Somehow, over three decades and counting, Batman had grown alongside me, becoming more mature and complex as I grew more mature and complex; he remained personally relevant throughout the different seasons of my life. And just when it seemed I’d finally outgrown him, he evolved further still—into his most fascinating permutation to date. With Nolan at the helm, I found myself once again along for the ride—and thrilled to be there.
Batman proved a hard habit to break.
DAYS OF FUTURE PAST
“[I]n place of time, comic-book universes offer something called ‘continuity’” (Morrison, Supergods, 114).
Last year, I wrote about what media theorist Douglas Rushkoff identified as “postnarrative” storytelling, a relatively nascent mode that deviates from the linear, three-act “hero’s journey” structure articulated by Joseph Campbell—in which stories become more closed as they reach their conclusion—in favor of interminably open-ended tales that are “not about creating satisfying resolutions, but rather about keeping the adventure alive and as many threads going as possible” (Douglas Rushkoff, Present Shock: When Everything Happens Now, [New York: Penguin Group, 2013], 34). These would include The X-Files, Lost, Game of Thrones, The Walking Dead, Orphan Black, and the Marvel Cinematic Universe, to name a handful. What these sprawling, often ensemble-driven series with their rabbit-hole mythologies reflect is our cultural shift away from a world in which events unfold sequentially, over time, toward a “hyperlinked reality” in which all things occur simultaneously, in the present: The text messages that distract you during your dinner date, just like the “Easter eggs” in the Marvel stories that point to other adventures unfolding concurrently (in one of the countless other movies or television shows), are constant reminders that we exist now in a continuous state of “presentism,” where what’s happening later is irrelevant—it’s all about what’s happening elsewhere. Nothing gets resolved, you see, when there’s always another subplot to cut away to.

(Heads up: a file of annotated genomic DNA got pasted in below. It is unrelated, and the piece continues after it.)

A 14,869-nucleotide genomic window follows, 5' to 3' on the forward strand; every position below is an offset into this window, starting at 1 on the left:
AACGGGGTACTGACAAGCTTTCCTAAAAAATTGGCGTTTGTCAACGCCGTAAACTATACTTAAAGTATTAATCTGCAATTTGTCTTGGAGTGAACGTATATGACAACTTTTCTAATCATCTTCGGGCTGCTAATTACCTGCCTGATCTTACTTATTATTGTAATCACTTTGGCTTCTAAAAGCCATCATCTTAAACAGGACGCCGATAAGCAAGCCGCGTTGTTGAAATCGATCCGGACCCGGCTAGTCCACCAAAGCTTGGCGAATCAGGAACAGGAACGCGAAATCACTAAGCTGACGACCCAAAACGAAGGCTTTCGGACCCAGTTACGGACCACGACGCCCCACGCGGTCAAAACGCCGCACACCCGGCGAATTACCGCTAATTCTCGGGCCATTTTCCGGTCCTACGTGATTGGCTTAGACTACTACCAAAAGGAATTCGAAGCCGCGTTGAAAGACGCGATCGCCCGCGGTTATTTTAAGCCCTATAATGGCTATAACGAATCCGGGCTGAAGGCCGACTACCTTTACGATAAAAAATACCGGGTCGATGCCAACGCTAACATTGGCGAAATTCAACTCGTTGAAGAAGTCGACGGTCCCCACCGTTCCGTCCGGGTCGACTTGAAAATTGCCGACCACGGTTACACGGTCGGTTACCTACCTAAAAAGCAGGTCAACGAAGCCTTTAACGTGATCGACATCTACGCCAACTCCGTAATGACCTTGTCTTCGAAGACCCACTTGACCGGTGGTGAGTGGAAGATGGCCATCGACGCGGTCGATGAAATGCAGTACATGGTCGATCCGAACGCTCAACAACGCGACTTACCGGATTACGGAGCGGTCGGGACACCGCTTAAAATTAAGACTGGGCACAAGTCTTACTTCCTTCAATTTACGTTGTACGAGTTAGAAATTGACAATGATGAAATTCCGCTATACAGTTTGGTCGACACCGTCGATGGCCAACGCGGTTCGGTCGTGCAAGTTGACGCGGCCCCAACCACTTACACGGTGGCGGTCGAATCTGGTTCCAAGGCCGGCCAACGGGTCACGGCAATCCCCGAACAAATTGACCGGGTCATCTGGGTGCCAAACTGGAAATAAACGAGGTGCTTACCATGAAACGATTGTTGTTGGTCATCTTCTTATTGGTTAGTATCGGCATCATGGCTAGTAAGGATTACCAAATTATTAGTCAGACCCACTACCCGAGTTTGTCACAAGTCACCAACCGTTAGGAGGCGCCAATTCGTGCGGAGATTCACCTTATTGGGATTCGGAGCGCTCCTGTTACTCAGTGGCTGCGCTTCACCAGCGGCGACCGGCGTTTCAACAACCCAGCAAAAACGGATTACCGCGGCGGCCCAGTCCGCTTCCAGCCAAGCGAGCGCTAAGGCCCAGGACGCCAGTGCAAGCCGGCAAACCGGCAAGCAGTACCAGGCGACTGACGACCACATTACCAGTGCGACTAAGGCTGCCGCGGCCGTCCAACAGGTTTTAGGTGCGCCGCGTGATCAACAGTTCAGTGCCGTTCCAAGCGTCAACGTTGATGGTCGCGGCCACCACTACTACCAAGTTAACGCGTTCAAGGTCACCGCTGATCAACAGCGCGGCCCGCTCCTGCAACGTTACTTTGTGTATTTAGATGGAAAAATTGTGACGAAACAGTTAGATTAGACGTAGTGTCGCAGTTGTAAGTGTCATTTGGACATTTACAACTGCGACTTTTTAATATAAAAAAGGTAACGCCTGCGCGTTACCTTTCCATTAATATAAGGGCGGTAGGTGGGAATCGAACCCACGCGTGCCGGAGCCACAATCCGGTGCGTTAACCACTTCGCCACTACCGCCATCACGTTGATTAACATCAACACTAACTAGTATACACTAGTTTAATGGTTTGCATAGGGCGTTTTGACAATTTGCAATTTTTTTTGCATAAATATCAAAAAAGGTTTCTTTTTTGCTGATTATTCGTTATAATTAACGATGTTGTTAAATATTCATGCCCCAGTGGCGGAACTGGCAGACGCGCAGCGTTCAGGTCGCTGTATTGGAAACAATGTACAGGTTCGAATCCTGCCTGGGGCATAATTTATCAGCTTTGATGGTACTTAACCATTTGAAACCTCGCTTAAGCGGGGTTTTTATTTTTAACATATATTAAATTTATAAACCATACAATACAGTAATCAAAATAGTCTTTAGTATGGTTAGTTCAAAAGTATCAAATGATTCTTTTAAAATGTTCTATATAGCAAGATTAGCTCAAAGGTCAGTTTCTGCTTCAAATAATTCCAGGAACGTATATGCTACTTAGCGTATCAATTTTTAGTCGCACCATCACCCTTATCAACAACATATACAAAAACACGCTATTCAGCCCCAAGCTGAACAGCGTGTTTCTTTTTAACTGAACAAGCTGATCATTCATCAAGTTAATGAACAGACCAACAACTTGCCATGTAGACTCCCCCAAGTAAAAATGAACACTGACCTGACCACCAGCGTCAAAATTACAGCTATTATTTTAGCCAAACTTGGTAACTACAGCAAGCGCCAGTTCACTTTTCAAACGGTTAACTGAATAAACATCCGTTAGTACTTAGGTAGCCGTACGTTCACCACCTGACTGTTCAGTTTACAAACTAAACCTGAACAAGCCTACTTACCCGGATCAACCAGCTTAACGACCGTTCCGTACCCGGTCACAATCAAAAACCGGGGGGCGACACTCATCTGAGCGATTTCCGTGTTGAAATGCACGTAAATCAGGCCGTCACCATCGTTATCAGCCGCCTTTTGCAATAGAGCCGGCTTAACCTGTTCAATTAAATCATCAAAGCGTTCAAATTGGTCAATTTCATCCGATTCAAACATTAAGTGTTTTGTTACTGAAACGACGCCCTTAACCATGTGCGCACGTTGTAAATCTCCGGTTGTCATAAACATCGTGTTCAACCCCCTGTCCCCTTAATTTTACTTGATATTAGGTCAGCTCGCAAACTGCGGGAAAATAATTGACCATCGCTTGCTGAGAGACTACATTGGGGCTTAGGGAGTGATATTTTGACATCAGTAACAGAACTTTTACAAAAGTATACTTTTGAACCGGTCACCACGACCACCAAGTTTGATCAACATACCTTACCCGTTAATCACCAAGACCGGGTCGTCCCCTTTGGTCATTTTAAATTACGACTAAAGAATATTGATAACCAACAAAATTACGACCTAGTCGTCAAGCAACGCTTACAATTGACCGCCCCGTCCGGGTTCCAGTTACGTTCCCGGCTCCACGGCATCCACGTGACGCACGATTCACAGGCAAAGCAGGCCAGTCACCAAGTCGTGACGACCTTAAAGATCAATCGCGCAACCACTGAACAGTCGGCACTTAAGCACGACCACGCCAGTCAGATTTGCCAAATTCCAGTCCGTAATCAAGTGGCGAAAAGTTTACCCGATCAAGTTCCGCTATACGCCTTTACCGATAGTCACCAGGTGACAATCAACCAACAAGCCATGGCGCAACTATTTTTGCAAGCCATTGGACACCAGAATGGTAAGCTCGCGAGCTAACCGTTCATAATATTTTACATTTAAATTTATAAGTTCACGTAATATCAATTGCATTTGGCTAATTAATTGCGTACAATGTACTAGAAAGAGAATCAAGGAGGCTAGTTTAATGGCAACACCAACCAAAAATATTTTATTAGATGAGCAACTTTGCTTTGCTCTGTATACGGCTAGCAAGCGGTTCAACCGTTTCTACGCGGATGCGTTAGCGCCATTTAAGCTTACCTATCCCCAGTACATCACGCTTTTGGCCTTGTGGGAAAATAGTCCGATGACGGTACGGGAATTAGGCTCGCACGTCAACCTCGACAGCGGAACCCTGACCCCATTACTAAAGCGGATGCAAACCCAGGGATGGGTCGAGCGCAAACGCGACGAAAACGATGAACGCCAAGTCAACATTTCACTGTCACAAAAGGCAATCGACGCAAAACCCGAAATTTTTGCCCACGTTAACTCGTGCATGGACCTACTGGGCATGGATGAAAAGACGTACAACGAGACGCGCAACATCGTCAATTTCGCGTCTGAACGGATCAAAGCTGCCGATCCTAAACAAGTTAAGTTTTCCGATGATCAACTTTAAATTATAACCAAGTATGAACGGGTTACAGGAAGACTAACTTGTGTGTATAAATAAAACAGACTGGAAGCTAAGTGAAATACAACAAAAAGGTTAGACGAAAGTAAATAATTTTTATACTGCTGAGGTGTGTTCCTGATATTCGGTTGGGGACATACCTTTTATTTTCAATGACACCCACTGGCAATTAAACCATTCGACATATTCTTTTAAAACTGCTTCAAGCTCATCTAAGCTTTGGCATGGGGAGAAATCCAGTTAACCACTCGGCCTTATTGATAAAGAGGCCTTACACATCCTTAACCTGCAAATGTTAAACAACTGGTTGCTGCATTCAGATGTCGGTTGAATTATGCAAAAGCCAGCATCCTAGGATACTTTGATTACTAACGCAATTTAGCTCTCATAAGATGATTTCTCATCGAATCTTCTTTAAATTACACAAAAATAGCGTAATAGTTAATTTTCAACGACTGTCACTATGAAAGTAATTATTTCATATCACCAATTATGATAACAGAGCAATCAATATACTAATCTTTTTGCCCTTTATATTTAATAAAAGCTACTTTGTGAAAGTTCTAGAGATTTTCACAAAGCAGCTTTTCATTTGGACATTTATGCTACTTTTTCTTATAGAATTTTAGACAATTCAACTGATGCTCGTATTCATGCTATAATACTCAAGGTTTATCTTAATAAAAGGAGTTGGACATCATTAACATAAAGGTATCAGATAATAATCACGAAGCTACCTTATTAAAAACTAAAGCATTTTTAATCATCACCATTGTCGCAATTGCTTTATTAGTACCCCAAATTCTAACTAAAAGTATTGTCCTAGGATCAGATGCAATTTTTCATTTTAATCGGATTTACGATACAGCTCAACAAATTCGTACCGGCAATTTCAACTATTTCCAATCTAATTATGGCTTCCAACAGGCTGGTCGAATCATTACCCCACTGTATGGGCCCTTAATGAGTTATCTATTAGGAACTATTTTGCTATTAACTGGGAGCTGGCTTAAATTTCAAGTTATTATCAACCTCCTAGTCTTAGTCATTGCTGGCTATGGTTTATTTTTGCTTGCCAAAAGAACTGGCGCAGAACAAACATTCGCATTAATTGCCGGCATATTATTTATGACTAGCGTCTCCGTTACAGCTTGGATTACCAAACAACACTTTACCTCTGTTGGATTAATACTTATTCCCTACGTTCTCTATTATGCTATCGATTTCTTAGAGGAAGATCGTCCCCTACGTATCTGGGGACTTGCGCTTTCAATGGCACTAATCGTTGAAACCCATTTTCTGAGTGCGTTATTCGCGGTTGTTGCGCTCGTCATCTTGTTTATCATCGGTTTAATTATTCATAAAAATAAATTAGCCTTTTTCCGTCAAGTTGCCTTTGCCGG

I have a learned colleague who doesn’t subscribe to postnarrativity as an emergent storytelling form; in his view, soap operas and comic books were telling these types of serialized stories—ones that got their juice from outlandish or gimmicky plot twists that were always subject to whimsical reversal (the death of a major character, for example, need never be made permanent, even in the absence of a plausible explanation for resurrection) over nuanced emotional authenticity—long before there was a trendy buzzword for it.